Boris Johnson drops out of race for UK PM

LONDON — Boris Johnson pulled out of the race to succeed Liz Truss as Britain’s prime minister on Sunday evening, ending a quixotic bid to reclaim a job he lost three months ago amid a cascade of scandals, and leaving his rival, Rishi Sunak, in a dominant position to be the next leader of the country.

The result of the competition will not be known until Monday afternoon at the earliest, and there is still room for other twists. Mr Johnson has not endorsed Mr Sunak, and another ambitious candidate, Penny Mordaunt, remains in the hunt. But Mr Johnson’s withdrawal removes much of the suspense from a race that was shaping up to be an epic battle between the former prime minister and his former chancellor.

Mr Johnson said he believed he had a path to victory, although the BBC estimated he had the public support of just 57 Tory lawmakers. This was well below the 100 threshold required to be on the ballot, although he claimed to have 102 votes.

Either way, he said in a statement: “I have unfortunately come to the conclusion that it just wouldn’t be the right thing to do.”

Mr Johnson, 58, said he did not believe he could govern effectively without a unified Conservative party in Parliament. Despite what he said were his efforts to reach out to Mr Sunak and Ms Mordaunt to create some kind of unity ticket, ‘unfortunately we have not been able to find a way to do this’.

Mr Johnson’s departure ends a feverish three days after Ms Truss resigned in which he once again captured the public eye and dominated political conversation. But his campaign never really caught on. Party leaders have thrown their support behind Mr Sunak as a better option to try to unify a divided party and put the chaos of recent months – largely caused by Mr Johnson – behind him.

For Mr Sunak, the 42-year-old son of Indian immigrants, the dizzying events seemed to crown a remarkable turnaround in his fortunes. In September, he lost his leadership bid to Ms Truss in a vote of party members, despite winning the most votes from Tory lawmakers. Today, he is set to become the first colored prime minister in British history.

Mr. Sunak, who officially declared his candidacy Sunday with a promise to “fix our economy”, had lined up at least 155 votes late Sunday afternoon, according to a BBC tally, more than double the votes pledged to Mr Johnson.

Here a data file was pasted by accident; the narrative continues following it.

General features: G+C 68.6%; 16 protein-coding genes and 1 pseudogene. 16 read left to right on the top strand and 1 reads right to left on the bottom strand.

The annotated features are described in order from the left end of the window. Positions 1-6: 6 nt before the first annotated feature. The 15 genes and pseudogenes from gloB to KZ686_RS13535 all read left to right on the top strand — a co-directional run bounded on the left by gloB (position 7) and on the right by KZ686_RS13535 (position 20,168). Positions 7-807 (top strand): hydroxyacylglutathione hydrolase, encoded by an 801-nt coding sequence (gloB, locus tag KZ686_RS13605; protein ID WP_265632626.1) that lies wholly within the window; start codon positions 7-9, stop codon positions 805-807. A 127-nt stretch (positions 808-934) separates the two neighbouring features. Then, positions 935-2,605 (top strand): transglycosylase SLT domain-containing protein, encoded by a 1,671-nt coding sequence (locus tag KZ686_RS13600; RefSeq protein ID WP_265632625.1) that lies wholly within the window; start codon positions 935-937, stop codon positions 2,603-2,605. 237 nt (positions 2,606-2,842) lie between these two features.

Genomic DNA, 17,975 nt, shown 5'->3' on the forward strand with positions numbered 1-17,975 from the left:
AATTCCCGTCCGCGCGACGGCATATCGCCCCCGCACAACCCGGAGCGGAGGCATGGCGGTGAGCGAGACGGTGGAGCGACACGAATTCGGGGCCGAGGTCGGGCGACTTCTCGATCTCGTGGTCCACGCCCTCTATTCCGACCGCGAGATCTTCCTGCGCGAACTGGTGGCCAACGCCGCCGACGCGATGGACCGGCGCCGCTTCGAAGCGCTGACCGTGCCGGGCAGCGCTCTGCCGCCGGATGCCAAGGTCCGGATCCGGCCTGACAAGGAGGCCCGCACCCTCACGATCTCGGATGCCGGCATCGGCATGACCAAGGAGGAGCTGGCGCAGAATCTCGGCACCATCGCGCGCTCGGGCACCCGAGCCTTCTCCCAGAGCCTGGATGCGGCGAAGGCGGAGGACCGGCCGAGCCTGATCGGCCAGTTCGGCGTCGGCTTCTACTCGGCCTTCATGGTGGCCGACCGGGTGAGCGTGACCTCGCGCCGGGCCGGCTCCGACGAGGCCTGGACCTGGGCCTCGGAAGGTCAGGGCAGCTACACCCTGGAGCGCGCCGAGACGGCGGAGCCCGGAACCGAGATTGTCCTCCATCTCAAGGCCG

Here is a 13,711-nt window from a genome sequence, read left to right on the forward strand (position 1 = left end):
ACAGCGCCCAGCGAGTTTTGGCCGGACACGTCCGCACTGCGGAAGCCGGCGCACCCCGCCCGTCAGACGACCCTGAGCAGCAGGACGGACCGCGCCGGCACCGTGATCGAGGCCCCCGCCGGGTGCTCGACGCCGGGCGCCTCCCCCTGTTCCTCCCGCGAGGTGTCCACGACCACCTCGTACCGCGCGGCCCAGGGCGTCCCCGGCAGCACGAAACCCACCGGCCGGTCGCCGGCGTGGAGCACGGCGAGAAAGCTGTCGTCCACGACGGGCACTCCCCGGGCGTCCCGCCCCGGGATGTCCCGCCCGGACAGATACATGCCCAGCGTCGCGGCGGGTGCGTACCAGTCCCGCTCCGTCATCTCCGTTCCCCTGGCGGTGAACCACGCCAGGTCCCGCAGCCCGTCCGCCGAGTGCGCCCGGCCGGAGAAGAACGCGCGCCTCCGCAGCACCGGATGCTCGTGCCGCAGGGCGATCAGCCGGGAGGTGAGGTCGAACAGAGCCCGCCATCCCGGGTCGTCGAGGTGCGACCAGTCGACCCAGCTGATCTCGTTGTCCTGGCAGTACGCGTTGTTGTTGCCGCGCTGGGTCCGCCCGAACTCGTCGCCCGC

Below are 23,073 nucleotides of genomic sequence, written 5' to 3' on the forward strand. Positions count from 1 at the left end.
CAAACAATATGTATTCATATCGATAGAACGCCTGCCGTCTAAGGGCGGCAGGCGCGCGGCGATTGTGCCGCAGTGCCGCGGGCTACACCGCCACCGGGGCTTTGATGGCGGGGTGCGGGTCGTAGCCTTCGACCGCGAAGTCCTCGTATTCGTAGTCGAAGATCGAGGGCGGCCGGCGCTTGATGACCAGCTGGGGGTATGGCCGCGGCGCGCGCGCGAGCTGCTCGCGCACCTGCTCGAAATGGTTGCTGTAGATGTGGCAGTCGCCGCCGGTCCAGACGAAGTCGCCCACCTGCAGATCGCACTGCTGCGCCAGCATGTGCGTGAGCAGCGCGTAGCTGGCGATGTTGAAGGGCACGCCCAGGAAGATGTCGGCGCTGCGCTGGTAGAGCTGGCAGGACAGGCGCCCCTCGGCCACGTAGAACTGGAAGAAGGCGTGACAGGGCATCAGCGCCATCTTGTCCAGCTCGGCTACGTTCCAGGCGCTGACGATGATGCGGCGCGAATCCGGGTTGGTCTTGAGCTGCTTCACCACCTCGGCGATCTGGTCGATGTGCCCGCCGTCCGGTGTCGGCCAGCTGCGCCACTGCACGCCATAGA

Beyond the power play, Sunak has won multiple endorsements from people on the Conservative Party’s right flank. On Sunday morning, Steve Baker, a lawmaker who represents an influential group of eurosceptics in Parliament, announced that he would support him.

‘Boris Johnson would be a guaranteed disaster,’ Mr Baker said says Sky News’ Sophy Ridge. “We cannot allow this to happen.”

Later in the day, Suella Braverman, an immigration hardliner who briefly served as Home Secretary under Ms Truss, threw her support behind Mr Sunak, as did Kemi Badenoch, the International Trade Secretary and a rising party star.

For Mr Johnson, who returned home on Saturday from a vacation in the Dominican Republic to woo lawmakers, it was sobering evidence of how much has changed since he won a landslide general election victory in 2019. Despite endorsements from former members of his cabinet, he was unable to persuade the party’s right flank – traditionally the bedrock of his support – to back him.

Not only did many party leaders view Mr Johnson as an intolerable risk, but they also believed Mr Sunak, who ran the Treasury under Mr Johnson, could bridge some of the bitter ideological divisions within the party, which have been deepened by Mrs. Truss’ turbulent six weeks in office. In the last contest, a lot of people on the right of the party flocked to Ms Truss, resulting in her beating Mr Sunak.